Turn two was pretty uneventful – WANDERER dug in to the building by setting up positions covering the staircases and aiming to cover any assault on Objective Bravo. At the same time, SABRE moved into final positions, with the assault team going into cover behind one of the pickups by the side of the road. By now these actions were starting to concern some of the civilians and it was only a matter of time before the militia was entirely on alert.

Of course, elements of the Bazi 12th Motorised Division have no concept of stealth and rolled onto the board in their BTR80A. This could be a major game changer – the armour would be hard to penetrate while the heavy autocannon would easily cut a swathe through tightly packed squads.

This was the battlefield as the engagement shifted from a stealthy operation into a more kinetic experience. A few other things happened very quickly:

First up, the technical leading the convoy about to escort the SUV away swung round at the sight of the enemy. The M40 recoilless rifle it carried on the back would be one of the main weapons against the enemy AFV.

Two of the local Bazistan police ran forward to see what on earth this military unit was doing here. Once in cohesion range, these two police changed from being ambient civilians to working alongside the military.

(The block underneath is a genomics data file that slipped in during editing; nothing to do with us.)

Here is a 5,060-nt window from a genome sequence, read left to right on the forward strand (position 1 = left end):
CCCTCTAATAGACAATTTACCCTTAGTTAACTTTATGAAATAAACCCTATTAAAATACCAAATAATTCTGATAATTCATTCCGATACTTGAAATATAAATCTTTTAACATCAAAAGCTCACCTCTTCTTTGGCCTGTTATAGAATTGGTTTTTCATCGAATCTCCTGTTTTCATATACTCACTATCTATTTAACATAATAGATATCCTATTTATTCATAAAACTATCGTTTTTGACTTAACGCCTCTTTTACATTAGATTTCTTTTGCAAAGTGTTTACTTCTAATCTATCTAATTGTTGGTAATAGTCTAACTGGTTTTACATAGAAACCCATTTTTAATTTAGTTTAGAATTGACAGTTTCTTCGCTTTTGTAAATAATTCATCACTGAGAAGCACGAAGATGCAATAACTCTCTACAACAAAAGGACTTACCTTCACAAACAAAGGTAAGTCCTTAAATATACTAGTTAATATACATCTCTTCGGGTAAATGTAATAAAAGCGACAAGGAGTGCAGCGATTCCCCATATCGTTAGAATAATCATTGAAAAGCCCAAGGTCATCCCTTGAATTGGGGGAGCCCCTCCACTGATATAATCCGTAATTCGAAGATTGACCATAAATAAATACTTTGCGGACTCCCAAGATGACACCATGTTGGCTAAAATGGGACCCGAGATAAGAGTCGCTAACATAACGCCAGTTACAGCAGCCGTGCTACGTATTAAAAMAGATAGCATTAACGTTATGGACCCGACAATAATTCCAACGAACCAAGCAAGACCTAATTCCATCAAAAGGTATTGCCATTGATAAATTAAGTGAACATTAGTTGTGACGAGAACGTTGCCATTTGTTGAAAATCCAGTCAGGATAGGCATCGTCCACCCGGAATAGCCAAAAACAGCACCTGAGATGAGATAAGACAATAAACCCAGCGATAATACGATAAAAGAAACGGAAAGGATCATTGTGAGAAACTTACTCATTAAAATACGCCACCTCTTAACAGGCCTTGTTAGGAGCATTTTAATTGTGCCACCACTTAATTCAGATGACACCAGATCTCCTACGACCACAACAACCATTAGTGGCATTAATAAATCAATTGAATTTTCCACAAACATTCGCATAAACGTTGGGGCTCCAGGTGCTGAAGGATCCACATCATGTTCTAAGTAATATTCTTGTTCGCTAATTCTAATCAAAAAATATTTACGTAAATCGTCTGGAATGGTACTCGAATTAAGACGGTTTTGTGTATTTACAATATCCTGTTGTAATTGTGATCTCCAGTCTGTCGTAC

As for the militia, they quickly started moving some more assets around. One of the technicals with HMG moved into an ambush position, ready to spring out with the .50cal. Of more immediate danger, a fighter with a RPG-29 moved into position on the balcony and prepared to engage.

Across the road, SABRE waited.

Rolling forward, the BTR was quick to drop the ramp and send deploys its squad of Bazi soldiers. Of note was the fact that they had been joined by an Elite mentor to give them a bit more sticking power in the fight.

Thanks to the massed fire from three separate squads, the Bazistan army quickly started taking a toll on the smaller militia units, pinning them down under massed suppression of simply taking them out.

Meanwhile, SABRE bust into the target building and came face to face with a few surviving militiamen. Ever the professionals, they quick dropped them before pushing forward. From upstairs, they could hear the steady sound of gunfire as the insurgents engaged the oncoming army. The fire managed to down the two policemen and suppress the oncoming soldiers but did distract them from the team of killers slowly climbing the stairs.

At the same time, WANDERER got involved and pulled a cool piece of kit out of the toolbox. Rather than engaging an isolated militia group with carbines, the airburst grenade launcher took aim and sent a single shot flying out across the roof tops.

Safe to say, it was quite effective.

An interesting side diversion was the two police at the end of the map. Rather than meeting up with the Bazi army to begin operations, they instead got stuck in a fight while trying to defend themselves from the militia trying to restrain them.